13. PW1-S. Udaya Bhaskar has stated on oath that at the relevant point of time, he was the Assistant Engineer in Panchayat Raj Department, Orvakal and that as planned by the investigating agency to entrap the appellant, he along with the complainant had gone to room No. 68, Meenakshi Lodge, Kurnool on 4.10.1996 for meeting the appellant. Both of them entered into the room of appellant, whereupon the complainant handed over one renewal application along with the challan to the appellant.This witness stated that on this, the appellant enquired as to whether the complainant had brought the amount which he had directed him to bring on the previous day. The witness stated that the complainant then took out the currency notes amounting to Rs. 500/- from the pocket of his shirt as arranged and did hand over the same to the complainant, who after counting the same, kept those in the pocket of his shirt. The witness also testified, that he then told the appellant that he too had started a typing institute and would require a license. The appellant, in  reply, asked him to do the needful as others had been doing. According to this witness, while he was talking to the appellant, as previously arranged, the complainant signalled the trap team, whereupon the appellant was apprehended and the currency notes were recovered from him. On verification, the said notes tallied with those which had been decided to be used in the trap operation. The fingers of the hands of the appellants, when dipped in the sodium carbonate solution also turned pink. The pocket of the shirt of the appellant, as testified by this witness, also turned pink when rinsed in sodium carbonate solution.
14. The evidence of PW3-S. Sivaiah Naidu is to the effect that he, on 6.8.1996 had made an application to the Technical Board for recognition of his institute, whereafter on 3.10.1996, the appellant in the capacity of Assistant Director of Technical Education, inspected his institute and verified all records. According to this witness, when he enquired about the recognition certificate, the appellant stated that unless some amount was paid to him way of gratification, he would not issue the recognition certificate. The witness alleged that he too was asked to meet the appellant in Room No. 68, Meenakshi Lodge,Kurnool at 8.30 P.M  15. PW7-Iliyase Sait, who at the relevant time was posted as Deputy Superintendent of Police, Kurnool Range, Kurnool, in his evidence narrated in detail the steps taken to arrange for the trap to nab the appellant, instructions to the members of the trap team, recovery of five currency notes amounting to Rs. 500/- smeared with phenolphthalein powder from the possession of the appellant and submission of charge-sheet against him on completion of the investigation.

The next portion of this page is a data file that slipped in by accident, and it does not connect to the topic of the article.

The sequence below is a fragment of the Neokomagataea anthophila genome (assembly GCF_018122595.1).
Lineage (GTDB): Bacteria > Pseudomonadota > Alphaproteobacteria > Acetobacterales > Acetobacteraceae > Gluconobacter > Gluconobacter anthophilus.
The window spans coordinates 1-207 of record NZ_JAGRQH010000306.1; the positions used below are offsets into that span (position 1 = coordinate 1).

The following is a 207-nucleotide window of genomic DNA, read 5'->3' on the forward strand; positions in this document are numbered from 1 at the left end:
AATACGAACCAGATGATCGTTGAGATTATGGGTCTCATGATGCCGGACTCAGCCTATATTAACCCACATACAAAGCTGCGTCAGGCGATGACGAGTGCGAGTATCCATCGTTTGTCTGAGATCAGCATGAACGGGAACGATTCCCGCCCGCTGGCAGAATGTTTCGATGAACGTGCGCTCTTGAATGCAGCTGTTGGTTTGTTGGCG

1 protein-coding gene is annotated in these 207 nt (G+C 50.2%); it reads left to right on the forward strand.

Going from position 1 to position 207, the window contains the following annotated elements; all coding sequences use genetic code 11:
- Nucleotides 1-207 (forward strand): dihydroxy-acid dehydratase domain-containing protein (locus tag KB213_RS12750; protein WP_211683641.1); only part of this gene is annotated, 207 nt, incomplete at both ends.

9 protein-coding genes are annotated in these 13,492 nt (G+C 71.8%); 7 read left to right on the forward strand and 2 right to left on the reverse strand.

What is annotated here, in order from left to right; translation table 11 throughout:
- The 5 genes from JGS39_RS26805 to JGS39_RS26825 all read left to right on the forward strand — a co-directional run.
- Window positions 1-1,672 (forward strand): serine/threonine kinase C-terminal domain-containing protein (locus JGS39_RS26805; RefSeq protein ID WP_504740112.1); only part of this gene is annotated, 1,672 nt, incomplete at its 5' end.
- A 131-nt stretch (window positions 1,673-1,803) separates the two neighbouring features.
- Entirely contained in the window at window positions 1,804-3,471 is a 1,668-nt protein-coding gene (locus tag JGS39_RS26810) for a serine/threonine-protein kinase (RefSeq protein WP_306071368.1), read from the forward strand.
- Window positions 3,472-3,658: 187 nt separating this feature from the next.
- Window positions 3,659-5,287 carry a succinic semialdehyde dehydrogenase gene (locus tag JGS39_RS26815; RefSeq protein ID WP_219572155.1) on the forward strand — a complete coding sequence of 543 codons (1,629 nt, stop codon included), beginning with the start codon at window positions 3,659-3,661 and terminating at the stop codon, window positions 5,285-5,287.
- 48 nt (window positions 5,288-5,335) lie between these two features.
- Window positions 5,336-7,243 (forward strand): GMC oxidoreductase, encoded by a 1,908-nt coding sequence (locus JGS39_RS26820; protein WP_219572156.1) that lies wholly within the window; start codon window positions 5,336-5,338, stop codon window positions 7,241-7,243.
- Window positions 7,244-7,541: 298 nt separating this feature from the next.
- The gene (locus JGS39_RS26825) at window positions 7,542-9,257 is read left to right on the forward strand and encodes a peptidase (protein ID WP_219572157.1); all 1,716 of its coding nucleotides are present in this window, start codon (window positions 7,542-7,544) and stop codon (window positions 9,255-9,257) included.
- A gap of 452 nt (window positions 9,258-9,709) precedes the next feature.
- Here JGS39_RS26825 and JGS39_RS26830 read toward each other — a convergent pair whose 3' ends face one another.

16. The evidence of other witnesses being not essentially related to the aspect of demand, receipt and recovery of the amount of illegal gratification with which the appellant had been charged, does not call for a detailed reference.17. It is expedient at this juncture to set out the relevant extracts of Sections 7 (as it stands today) and 13 of the Act under which the appellant had been charged. “7. Public servant taking gratification other than legal remuneration in respect of an official act: Whoever, being, or expecting to be a public servant, accepts or obtains or agrees to accept or attempts to obtain from any person, for himself or for any other person, any gratification whatever, other than legal remuneration, as a motive or reward for doing or forbearing to do any official act or for showing or forbearing to show, in the exercise of his official functions, favour or disfavour to any person or for rendering or attempting to render any service or disservice to any person, with the Central Government or any State Government or Parliament or the Legislature of any State or with any local authority, corporation or Government company referred to in clause (c) of section 2, or with any public servant, whether named or otherwise, shall be punishable with imprisonment which shall be not less than [three years] but which may extend to [seven years] and shall also be liable to fine.”